- The connection between the discussion on water security and the study of constitutional law as applicable to water resources feels a bit loose (part 4). The essence of that connection might be reflected at p.62: «Security is linked to “peace, order and good government.” Without security, peace and order are at risk.» This is difficult to contest. But is it enough to justify the report’s suggestion with respect to federal involvement? In Québec, section 85 of the Municipal Powers Act, R.S.Q., c.C-47.1, provides that a local municipality may adopt a by-law to ensure peace, order, good government, and the general welfare of its citizens. (On the municipal POGG, see a recent article from François Tremblay, «Le pouvoir réglementaire pour assurer la paix, l’ordre, le bon gouvernement et le bien-être général de la population : source nouvelle et confirmée d’intervention pour les municipalités» in Barreau du Québec, Développements récents en droit municipal 2011) While the concept of water security is en vogue and convincingly explains why water issues should be at the top of the agenda, the links between that concept and the suggestion that the federal government should use the POGG power to regulate water issues might have been developed in more details;

- A final comment which is not really relevant because it does not address a central point of the report, but while I am at it, why not: on page 60, the report makes a difference between on one hand economic instruments, such as tradable permits and taxes, and on the other hand regulatory instruments, such as legislation and liability. In recent years, this dichotomy has become recurrent in grey literature on water management. However, a clear distinction between economic instruments and regulation is impossible to uphold. A tradable permit requires a regulatory environment to exist. In fact, a tradable permit is a regulatory instrument. Taxes, of course, are often imposed through fantastically complex legislative frameworks. In short, the distinction between economic and regulatory instruments is a myth. Perpetuating it creates a perception of things economic as free and good, while regulation is repressive and to be avoided. At this point, one might get the feeling that there is a political intent behind the sustained effort to differentiate economical and regulatory instruments. A clue as to the nature of that political bias can be found in the ironically paradoxical suggestion to label deregulation policy as a regulatory instrument.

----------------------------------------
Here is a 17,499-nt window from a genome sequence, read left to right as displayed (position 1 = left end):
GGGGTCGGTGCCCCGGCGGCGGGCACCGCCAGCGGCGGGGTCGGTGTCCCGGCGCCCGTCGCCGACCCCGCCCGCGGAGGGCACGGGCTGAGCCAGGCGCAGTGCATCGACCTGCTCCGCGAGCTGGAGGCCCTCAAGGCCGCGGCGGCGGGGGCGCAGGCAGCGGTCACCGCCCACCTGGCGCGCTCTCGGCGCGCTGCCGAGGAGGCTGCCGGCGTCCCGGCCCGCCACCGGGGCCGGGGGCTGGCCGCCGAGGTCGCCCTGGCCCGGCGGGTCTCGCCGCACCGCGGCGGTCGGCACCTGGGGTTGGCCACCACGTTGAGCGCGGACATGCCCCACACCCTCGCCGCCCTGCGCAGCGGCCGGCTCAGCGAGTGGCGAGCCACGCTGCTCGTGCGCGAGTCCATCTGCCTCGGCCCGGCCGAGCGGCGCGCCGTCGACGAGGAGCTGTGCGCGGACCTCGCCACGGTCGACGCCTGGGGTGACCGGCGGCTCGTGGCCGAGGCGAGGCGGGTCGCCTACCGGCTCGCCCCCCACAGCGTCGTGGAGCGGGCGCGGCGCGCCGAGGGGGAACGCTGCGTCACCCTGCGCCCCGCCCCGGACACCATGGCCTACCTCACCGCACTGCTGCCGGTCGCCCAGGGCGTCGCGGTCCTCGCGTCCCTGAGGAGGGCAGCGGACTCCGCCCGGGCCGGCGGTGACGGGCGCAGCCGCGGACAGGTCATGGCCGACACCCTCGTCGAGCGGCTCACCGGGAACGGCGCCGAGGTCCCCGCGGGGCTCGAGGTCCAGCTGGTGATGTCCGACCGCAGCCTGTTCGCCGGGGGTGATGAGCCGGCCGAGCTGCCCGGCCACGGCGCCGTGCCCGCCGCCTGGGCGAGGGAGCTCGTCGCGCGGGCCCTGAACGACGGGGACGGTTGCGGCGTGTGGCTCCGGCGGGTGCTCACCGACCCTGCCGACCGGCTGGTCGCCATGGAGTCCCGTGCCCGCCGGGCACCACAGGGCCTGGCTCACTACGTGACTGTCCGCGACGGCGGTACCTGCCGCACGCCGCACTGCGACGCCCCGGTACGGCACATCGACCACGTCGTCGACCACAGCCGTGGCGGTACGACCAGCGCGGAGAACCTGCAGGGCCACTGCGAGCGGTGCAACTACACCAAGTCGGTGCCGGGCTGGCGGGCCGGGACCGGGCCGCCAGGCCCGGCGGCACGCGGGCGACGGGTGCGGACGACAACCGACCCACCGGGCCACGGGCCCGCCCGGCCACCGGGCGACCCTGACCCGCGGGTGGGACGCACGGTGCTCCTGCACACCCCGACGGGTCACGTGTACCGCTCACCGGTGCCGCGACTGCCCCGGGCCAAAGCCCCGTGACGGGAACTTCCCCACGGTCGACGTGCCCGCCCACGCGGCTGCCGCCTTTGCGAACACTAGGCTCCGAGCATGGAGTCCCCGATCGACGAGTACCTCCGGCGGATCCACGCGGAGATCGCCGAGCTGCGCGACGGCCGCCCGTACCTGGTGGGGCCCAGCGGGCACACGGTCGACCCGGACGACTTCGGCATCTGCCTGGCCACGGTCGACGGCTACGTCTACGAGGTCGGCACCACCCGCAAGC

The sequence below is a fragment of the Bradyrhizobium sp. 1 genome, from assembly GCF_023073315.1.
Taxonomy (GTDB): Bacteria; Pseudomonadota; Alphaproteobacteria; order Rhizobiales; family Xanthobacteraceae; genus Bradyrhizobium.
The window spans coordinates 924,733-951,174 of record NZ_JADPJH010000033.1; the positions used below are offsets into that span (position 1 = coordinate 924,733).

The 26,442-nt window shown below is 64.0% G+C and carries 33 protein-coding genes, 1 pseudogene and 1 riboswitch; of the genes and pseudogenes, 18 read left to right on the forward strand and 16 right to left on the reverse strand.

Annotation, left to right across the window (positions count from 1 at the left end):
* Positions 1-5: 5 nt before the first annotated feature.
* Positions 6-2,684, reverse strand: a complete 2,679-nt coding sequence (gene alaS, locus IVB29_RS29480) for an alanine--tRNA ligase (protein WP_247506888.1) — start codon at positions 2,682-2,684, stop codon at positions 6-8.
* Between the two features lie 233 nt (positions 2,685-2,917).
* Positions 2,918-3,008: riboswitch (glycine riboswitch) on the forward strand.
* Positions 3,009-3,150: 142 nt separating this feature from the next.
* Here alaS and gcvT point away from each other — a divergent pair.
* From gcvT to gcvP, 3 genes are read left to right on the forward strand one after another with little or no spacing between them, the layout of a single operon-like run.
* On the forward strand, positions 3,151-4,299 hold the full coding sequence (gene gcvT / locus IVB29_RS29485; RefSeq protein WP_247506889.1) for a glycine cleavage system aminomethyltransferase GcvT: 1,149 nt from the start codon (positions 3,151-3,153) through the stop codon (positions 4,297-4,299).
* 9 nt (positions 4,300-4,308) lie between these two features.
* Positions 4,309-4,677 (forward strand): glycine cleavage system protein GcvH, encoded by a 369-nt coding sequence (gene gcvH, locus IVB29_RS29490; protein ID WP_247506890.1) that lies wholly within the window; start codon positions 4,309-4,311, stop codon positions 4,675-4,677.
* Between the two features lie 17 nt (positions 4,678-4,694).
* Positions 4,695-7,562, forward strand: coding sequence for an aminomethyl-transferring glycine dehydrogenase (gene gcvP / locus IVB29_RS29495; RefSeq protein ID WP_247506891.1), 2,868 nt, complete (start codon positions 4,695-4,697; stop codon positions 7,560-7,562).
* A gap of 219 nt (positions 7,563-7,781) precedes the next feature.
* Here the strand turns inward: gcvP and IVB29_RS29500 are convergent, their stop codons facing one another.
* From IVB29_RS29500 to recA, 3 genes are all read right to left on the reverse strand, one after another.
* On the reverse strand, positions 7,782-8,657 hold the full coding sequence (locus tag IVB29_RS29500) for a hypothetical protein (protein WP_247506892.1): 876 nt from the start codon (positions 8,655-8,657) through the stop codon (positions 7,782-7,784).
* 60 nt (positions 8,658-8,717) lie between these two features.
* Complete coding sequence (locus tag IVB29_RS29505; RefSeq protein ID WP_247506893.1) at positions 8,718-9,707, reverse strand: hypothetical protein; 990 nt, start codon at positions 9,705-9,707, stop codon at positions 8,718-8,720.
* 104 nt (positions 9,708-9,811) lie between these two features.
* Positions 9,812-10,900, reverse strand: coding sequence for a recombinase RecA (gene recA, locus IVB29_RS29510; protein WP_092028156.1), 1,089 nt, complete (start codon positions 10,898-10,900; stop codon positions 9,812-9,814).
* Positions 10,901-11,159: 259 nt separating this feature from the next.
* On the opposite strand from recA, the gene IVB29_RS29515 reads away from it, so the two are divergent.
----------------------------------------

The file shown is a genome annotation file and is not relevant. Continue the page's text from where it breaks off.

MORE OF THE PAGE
Water and Sanitation Services in Europe: Do Legal Frameworks provide for "Good Governance"?


The IHP-HELP Centre for Water Law, Policy and Science has published a report by Monica Garcia Quesada providing comparative analysis of governance in water services provision (sanitation and water supply) in six countries: England, France, Italy, the Netherlands, Scotland and Spain (link here).

The report develops an analytical framework to study and compare national governance mechanisms. To do so, the research analyses the national regulatory measures that ensure water governance concerning water tariff and customer standards setting. A list of 14 indicators for access to information, public participation and access to justice is employed to compare and contrast national legal mechanisms across the countries.